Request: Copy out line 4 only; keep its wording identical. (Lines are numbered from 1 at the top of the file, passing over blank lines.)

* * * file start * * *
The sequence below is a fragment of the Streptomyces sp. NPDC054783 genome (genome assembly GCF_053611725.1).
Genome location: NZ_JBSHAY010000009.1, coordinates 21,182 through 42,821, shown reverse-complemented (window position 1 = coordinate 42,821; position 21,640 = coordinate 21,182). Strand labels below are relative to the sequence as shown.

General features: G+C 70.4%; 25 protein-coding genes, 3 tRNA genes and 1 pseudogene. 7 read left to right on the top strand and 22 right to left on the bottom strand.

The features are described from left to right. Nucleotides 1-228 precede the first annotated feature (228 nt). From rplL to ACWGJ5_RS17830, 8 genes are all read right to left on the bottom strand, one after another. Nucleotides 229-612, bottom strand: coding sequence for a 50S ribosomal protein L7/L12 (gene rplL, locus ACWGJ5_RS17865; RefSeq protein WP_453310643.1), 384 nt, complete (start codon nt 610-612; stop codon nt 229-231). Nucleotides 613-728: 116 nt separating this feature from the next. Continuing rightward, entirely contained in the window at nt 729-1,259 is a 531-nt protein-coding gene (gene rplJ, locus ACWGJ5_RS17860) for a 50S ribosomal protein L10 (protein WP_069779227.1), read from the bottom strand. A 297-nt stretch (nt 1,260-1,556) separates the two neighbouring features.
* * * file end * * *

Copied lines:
The features are described from left to right. Nucleotides 1-228 precede the first annotated feature (228 nt). From rplL to ACWGJ5_RS17830, 8 genes are all read right to left on the bottom strand, one after another. Nucleotides 229-612, bottom strand: coding sequence for a 50S ribosomal protein L7/L12 (gene rplL, locus ACWGJ5_RS17865; RefSeq protein WP_453310643.1), 384 nt, complete (start codon nt 610-612; stop codon nt 229-231). Nucleotides 613-728: 116 nt separating this feature from the next. Continuing rightward, entirely contained in the window at nt 729-1,259 is a 531-nt protein-coding gene (gene rplJ, locus ACWGJ5_RS17860) for a 50S ribosomal protein L10 (protein WP_069779227.1), read from the bottom strand. A 297-nt stretch (nt 1,260-1,556) separates the two neighbouring features.